Bill McDannell is taking the long road to Washington, D.C.
It's not the route the 57-year-old former United Methodist Church minister and Vietnam veteran has taken from San Diego to the nation's capital that is slowing him down on his "Walk to End the Wars."
It's his transportation: his two legs and New Balance tennis shoes over socks and sock liners on his feet. He started his trek in California on Nov. 4.
As a critic of the Bush administration's war on terrorism, McDannell's doing it while circulating a petition to end the wars in Afghanistan and Iraq.
"There are aspects of what's going on in the country that people are not talking about, people are not thinking about, that are alarming to me as somebody who believes in this country and the principles it was founded on," he said.
He's logged 1,800 miles so far - anywhere from 20 to 40 miles a day - and made it to Pomona on Tuesday evening before he will start walking again Friday.
His wife of 14 years, Jonna O'Dell, follows him in their more than 20-year-old mobile home, named Nessie, and with their two dogs. She drives ahead a few miles until he catches up as he walks on mostly state or county highways, although he took some interstates as he crossed through Arizona, New Mexico and Texas.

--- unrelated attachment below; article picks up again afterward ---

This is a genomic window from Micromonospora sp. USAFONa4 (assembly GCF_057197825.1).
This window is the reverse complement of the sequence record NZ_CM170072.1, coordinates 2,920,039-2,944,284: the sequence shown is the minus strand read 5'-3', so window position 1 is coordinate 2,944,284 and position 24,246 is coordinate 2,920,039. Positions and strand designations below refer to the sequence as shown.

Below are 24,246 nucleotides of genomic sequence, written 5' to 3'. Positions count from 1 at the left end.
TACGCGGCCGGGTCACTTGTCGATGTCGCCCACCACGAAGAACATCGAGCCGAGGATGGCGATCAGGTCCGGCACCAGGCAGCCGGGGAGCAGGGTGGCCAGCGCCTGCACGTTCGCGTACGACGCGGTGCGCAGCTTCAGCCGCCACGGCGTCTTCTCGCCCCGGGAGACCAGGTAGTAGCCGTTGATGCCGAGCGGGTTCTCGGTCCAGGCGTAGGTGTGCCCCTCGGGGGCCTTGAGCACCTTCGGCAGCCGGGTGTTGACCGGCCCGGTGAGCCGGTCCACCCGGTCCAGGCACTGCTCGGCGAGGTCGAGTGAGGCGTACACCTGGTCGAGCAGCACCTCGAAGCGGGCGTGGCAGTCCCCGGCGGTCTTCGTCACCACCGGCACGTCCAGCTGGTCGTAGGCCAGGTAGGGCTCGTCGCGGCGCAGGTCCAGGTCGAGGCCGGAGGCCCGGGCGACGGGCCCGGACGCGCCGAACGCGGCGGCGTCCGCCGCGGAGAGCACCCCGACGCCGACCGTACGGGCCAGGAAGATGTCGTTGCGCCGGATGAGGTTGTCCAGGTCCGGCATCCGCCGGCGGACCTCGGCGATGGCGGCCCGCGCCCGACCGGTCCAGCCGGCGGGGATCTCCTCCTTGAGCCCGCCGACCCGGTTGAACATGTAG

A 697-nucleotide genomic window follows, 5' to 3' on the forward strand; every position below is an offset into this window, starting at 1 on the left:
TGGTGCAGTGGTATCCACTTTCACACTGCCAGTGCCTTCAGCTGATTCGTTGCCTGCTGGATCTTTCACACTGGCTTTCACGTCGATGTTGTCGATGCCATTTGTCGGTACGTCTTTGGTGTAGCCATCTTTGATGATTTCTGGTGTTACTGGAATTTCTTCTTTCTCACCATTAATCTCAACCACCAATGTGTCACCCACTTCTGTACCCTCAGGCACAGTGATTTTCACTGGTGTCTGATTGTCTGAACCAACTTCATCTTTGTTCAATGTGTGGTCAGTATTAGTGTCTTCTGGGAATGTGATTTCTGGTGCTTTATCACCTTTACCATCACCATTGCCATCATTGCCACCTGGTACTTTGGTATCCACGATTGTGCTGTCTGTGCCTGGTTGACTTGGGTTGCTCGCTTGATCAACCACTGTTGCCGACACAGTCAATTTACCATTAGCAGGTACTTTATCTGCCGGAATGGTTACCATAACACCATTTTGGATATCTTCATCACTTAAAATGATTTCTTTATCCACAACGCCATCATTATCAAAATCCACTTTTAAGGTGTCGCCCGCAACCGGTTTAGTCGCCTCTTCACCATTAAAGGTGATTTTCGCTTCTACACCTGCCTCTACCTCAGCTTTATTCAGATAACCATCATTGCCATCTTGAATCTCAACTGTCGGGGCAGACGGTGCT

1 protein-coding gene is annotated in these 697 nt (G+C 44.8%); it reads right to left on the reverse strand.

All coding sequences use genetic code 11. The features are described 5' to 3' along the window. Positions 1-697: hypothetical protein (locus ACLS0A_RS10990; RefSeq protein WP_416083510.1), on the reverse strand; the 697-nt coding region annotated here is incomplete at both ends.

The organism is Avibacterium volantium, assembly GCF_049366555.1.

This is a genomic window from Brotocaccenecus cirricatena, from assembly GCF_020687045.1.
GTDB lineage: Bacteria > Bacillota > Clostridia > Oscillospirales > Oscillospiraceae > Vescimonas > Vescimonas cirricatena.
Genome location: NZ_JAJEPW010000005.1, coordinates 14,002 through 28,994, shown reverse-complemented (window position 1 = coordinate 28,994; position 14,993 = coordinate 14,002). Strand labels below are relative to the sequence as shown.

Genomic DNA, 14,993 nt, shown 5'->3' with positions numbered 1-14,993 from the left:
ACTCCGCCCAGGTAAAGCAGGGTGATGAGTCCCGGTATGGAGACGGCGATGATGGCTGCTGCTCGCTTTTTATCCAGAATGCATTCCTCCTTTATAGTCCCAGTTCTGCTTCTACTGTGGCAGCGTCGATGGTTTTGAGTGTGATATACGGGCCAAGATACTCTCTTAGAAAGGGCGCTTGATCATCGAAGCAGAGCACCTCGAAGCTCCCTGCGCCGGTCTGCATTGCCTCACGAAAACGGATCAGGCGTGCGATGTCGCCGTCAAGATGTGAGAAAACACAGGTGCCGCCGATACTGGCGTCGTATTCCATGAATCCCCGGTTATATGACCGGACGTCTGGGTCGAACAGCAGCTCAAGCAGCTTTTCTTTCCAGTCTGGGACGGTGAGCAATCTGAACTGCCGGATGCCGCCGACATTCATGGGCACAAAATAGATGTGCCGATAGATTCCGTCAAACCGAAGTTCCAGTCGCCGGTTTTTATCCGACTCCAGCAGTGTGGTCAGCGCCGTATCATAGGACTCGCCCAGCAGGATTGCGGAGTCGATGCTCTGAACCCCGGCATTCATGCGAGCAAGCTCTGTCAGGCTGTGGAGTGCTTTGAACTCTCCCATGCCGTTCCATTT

McDannell carries the petition with him, and also works on the Web site, www.wtetw.com. Their cellular modem doesn't always work, and phone coverage is often spotty in rural areas.
"We've had to remain flexible on both the route and timing of everything," he said.
When he reaches a stopping point, during either darkness or inclement weather, McDannell marks his position with a Global Positioning System, and O'Dell takes him back there when he's ready to resume.
The couple stopped in Lawrence on Wednesday. He will take the day off today before he speaks at a potluck dinner from 6 p.m. to 9 p.m. tonight at the Centennial Park south shelter.
Passionate about the cause, McDannell and O'Dell sold their home in Lakeside, Calif. McDannell had to take a month off after he began the walk to close on the home sale.
They've been living off the money from selling the home but expect to run out soon. McDannell said O'Dell could end up staying with family in Hannibal, Mo., while he proceeds to Washington alone.
Despite the hardships, he says the cause is too important. McDannell describes himself as an independent but a Bush administration critic.
Because the people of Afghanistan and Iraq now have democratically elected governments, the United States has no grievance with either government, so troops should be sent home, he said.
He hopes to make it to Washington in July to "deliver the petition to whoever has the guts to receive it."
Once the mission is complete, he will likely try to find a job as a chauffeur somewhere to earn income before the couple take on another cause.